Of course, one could avoid all such nasty reality by simply using the National Student Survey. As many voices have pointed out, a satisfied student is not the same thing as a well-educated student. Referring once again to the burden of laboratory work, we know it’s not loved by many students but, if they never get familiar with basic skills and equipment, how can they do more interesting stuff such as research? So, a well-educated student may indeed be a somewhat unhappy student who can’t yet appreciate why they were taught some specifics. A satisfied student may be the one who gets access to all the overheads and never has to turn up to a 9am lecture at all. So, I hope the survey scores will not trump any other way of determining whether teaching is “good”.

Aside from government bean counters, the other people who really care about the scores are those who devise – and utilise – league tables. Most universities, including the University of Poppleton, can find some appropriate measure by which they are in the top 10. Such league tables have proliferated. Many of them lack transparency or their figures of merit are not particularly helpful. By relying heavily on these we are in danger of distorting what we do and how universities present themselves.

Should universities fight against the use of numbers that do not ultimately tell us – or students or the taxpayer – about quality in any robust way? I think the answer must be yes but, as with the whole idea of successive research assessment exercise/REF assessments I fear it is a losing battle. Those individuals and institutions which have signed up to the Declaration on Research Assessment (Dora) should be sure to push that its recommendations are implemented at least internally. No more h-index comparisons at promotion panels, or decisions to exclude individuals from a shortlist because of the journal impact factors of their publications.

In practice, I have seen the former half-heartedly operate and I guess we should be doing more. My own field, with its wildly different publishing strategies – potentially ranging from hundreds of authors in high energy physics to the lone author theorist – demonstrates clearly the importance of avoiding crude criteria. (And if you look at the list of universities signed up to Dora and don’t spot Cambridge, I am assured we are signed up through our membership of the League of European Research Universities (Leru) which is a signatory. I do worry how many of my colleagues are aware of this. For the record, I specifically enquired about this but I am also an individual signatory.)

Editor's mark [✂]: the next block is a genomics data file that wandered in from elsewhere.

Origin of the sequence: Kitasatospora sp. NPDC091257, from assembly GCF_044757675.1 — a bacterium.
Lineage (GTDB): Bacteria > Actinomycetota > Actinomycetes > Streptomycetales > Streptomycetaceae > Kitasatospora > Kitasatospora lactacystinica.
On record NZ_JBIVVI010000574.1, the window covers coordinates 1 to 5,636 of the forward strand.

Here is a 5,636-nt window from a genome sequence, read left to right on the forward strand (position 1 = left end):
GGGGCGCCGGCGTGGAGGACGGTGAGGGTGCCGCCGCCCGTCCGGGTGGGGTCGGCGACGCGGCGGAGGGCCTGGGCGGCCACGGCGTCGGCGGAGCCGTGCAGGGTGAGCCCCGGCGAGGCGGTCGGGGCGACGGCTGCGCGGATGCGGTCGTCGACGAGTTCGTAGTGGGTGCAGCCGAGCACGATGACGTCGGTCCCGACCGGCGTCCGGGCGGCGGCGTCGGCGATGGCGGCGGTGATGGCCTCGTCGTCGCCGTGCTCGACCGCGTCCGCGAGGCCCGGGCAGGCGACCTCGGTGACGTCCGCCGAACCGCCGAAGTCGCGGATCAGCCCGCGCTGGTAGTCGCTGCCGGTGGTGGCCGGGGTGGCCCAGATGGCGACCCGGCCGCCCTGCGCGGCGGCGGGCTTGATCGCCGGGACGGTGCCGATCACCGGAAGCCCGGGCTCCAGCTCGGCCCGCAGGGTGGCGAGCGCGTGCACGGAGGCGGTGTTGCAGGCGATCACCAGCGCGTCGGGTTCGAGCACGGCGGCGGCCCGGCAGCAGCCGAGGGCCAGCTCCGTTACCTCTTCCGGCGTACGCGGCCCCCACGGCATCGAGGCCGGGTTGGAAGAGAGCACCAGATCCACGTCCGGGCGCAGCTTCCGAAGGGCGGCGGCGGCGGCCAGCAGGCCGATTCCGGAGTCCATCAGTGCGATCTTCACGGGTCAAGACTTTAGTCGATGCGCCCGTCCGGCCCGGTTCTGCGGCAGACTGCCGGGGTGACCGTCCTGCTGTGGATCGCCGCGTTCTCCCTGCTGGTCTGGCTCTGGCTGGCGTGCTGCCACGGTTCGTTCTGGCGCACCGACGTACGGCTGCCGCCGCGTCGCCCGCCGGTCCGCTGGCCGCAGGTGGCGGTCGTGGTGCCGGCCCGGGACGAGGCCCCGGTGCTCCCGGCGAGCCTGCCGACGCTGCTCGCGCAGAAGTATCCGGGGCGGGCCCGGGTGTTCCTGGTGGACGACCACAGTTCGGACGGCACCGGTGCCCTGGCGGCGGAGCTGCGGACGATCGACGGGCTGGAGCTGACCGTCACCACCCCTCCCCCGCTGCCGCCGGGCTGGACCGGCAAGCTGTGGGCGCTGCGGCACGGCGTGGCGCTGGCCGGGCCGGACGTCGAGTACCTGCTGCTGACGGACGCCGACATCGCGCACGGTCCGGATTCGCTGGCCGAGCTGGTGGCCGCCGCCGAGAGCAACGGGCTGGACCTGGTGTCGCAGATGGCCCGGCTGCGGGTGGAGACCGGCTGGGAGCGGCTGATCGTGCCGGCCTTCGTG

As the dust of the chancellor’s Autumn Statement settles, as the Department for Business, Innovation and Skills escapes comparatively unscathed despite the bullish noises for cuts emanating from Sajid Javid in advance of the statement, we still have to worry as a sector what the price we will have to pay may be in terms of metrics since they look like such a convenient and cheap strategy to implement. I hope the original committee, chaired by James Wilsdon, that carefully looked at the evidence and spelled out the limitations of any metric-based measure, will stand by its conclusions.

Dame Athene Donald is professor of experimental physics, University of Cambridge, and master of Churchill College, Cambridge. She is the university’s former gender equality champion. This post first appeared on her blog.

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Reader's comments (1)

One of the main problems is that (successive) Government policy on higher education (and education generally) has invariably been formed around policy-based evidence rather than evidence-based policy.